Industrial countries were responsible for the past carbon build-up
By Vinod Thomas
As multilateral development banks, private sources and governments gear up to fill massive infrastructure gaps in Asia, we must not miss a unique opportunity.
With trillions of dollars envisaged for constructing dams, bridges and roads, all with long life spans, this is the chance to make infrastructure climate-friendly. Doing so will be in one’s self-interest.
At current rates of greenhouse gas production, global average temperatures will, in a quarter of century, rise above 20 degrees C from pre-industrial levels, a threshold for avoiding catastrophic impact. To dodge this scenario, energy-related emissions alone need to fall by 40-70 percent below 2010 levels worldwide by 2050.
Industrial countries were responsible for the past carbon build-up. Developing Asia now is the source of some 37 percent of the emissions. It would, therefore, be strategic for countries to secure the growing volumes of climate finance and use it to enhance infrastructure investments.
A global target since the Copenhagen and Cancun climate talks is $100 billion for climate finance, including private, by 2020. To be effective, climate finance must be integrated with infrastructure investment. After all, energy and transport in the region contribute two-thirds of the emissions.
By one estimate, Asia requires $8 trillion of infrastructure investment during 2010-20. In addition to private sources, multilateral lenders plan to increase funding for infrastructure.
The crucial question is how official and private financing can deliver local and global benefits by making infrastructure climate-harmonic.
First, fossil fuels need to give way to renewable sources of energy supply: solar, wind, wave, tidal, geothermal and biomass. But the variability in output from solar and wind sources is much higher than from coalfired generation plants. Solutions include battery storage, smart grids and demand measures, and integration of advanced weather forecast technology in renewable energy management is emerging, which can be used to enable the expansion of renewable energy.
Reforms for fossil fuel subsidies
Meanwhile, fossil fuel subsidies need to be reformed. Global subsidies for coal, the worst polluter, and for petroleum and natural gas are some $500 billion a year, and 10 times when environmental damages are also considered. Asia accounts for half of global fossil fuel subsidies. Eliminating them would promote cleaner energy, protect local environments and reduce the carbon footprint.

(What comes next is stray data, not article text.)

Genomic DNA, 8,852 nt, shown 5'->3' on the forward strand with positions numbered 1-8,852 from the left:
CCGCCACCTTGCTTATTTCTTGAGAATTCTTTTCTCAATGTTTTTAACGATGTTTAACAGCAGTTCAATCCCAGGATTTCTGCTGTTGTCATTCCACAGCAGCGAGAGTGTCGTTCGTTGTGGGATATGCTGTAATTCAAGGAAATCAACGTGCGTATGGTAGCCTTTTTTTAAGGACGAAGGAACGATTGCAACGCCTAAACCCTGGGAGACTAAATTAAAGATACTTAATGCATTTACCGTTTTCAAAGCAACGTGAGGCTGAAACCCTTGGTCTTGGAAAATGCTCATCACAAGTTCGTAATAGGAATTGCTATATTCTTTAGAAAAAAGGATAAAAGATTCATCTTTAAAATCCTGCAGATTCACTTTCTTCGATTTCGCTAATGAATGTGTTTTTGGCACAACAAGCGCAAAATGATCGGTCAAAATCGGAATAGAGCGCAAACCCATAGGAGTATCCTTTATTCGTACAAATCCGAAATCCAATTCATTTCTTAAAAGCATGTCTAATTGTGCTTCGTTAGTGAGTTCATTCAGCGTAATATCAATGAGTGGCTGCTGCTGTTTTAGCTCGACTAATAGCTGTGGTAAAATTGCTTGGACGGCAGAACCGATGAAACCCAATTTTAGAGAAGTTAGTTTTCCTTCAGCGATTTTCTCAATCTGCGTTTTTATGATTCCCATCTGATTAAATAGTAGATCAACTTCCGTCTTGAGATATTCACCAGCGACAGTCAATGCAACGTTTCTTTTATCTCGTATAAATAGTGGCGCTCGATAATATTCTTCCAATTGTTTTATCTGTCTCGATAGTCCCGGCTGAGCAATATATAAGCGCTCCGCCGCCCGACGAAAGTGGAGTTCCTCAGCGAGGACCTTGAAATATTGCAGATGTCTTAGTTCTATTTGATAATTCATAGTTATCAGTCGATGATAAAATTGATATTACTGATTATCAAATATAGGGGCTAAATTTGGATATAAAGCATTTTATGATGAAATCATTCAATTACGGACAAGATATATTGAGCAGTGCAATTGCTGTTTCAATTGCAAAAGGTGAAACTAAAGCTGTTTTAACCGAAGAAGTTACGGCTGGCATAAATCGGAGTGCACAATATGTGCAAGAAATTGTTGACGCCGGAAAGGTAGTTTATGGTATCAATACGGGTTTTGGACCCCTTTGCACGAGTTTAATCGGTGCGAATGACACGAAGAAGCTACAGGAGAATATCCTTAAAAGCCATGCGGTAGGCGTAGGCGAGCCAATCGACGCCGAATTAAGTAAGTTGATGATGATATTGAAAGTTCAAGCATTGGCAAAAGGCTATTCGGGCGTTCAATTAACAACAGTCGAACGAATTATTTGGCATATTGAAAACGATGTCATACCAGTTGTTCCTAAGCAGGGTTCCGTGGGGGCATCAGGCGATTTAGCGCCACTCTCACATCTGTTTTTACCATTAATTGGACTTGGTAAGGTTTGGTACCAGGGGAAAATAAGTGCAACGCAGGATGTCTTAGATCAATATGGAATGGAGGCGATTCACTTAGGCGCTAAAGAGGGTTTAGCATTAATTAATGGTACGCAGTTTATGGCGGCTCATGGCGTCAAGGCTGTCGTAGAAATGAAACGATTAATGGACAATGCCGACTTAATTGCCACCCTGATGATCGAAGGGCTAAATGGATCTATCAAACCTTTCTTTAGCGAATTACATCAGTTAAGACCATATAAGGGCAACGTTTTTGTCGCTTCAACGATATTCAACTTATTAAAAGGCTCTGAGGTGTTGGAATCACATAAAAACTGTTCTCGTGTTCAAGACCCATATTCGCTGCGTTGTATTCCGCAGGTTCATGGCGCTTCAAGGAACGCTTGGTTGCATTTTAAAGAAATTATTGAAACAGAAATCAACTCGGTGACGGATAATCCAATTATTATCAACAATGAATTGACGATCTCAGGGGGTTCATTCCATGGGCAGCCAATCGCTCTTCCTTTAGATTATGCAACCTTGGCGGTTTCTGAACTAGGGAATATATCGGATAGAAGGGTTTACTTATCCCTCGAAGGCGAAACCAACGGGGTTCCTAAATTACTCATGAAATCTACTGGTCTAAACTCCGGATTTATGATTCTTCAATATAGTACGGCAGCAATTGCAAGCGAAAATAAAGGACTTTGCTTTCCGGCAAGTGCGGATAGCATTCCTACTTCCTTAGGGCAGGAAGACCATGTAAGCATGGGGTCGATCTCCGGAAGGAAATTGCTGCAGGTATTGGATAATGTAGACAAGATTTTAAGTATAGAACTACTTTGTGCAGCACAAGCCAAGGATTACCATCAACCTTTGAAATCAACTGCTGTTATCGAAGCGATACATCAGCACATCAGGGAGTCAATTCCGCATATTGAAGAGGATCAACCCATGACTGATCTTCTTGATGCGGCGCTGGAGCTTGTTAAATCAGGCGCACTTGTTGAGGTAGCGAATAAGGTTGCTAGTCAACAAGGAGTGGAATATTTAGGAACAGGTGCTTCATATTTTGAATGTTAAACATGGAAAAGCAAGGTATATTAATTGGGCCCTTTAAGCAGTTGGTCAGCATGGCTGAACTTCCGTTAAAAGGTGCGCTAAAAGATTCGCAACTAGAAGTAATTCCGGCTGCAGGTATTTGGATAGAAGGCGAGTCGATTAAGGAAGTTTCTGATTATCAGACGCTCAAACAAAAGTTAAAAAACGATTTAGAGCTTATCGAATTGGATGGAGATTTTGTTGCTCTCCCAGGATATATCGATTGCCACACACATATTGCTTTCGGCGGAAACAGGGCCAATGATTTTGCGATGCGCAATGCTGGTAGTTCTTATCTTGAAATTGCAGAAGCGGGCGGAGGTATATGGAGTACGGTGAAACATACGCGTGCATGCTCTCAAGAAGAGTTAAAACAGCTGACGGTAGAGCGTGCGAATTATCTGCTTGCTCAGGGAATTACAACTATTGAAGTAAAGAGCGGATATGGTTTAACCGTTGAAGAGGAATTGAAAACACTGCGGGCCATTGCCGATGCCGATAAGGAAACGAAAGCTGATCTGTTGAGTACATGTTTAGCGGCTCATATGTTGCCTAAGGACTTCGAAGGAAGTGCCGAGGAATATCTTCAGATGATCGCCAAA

India and Indonesia have started to cut the subsidies and adjust energy prices.
A tax that sets a price on carbon would reduce demand for high carbon-emitting fossil fuels, and increase the demand for renewable sources. Fossil fuel producers have opposed carbon taxes, and Australia abolished one in 2014. But China intends to launch a national cap and trade scheme in 2017, which will make the country the world’s biggest carbon market. Recently India levied a carbon tax on fossil fuels.
Second, this is the chance to deal with the unacceptable levels of city pollution and congestion as in Delhi or Beijing. Ten of the world’s 20 most polluted cities are in India. Fuel and engine efficiency can be improved, as in Busan, South Korea, charging higher licensing fee for trucks that do not comply with emission standards. City-operated bicycle shares, low emission car rentals and side walk widening can make cities more livable. Asian cities can be a market for renewable power generation equipment and electric vehicles.
There are options to address urban congestion. Intelligent transport systems, as in Seoul, inform passengers of the best routes for their commute. Multi-modal public transport around hub stations, as in Chennai and Bengaluru, can reduce congestion and pollution. A glaring problem is municipal waste, which will require investments in converting waste to energy, anaerobic digestion, recycling and reduced waste disposal.
Third, infrastructure finance ought to aim for climate, environmental and social protection. This involves strengthening transport networks, building in safer areas, improving drainage and flood barriers, and using early warning technology.
Retrofit technologies can be used for old structures, lowering maintenance costs. In addition to climatesmart agriculture, a top priority is to stop deforestation, whose damages are evident in Indonesia and elsewhere.
Infrastructure investments carry huge social and environmental risks. Regulation, compliance and independent monitoring are essential to avoid disastrous effects. Volkswagen’s massive emissions scandal is the latest example. Financiers and countries must commit to safeguards that deflect risks that can damage communities, habitats and livelihoods.
More funding for infrastructure can promote growth, but not by doing more of the same. Only a switch to low-carbon and climate-resilient infrastructure will sustain growth locally and globally.
(The writer is Director-General, Independent Evaluation, Asian Development Bank)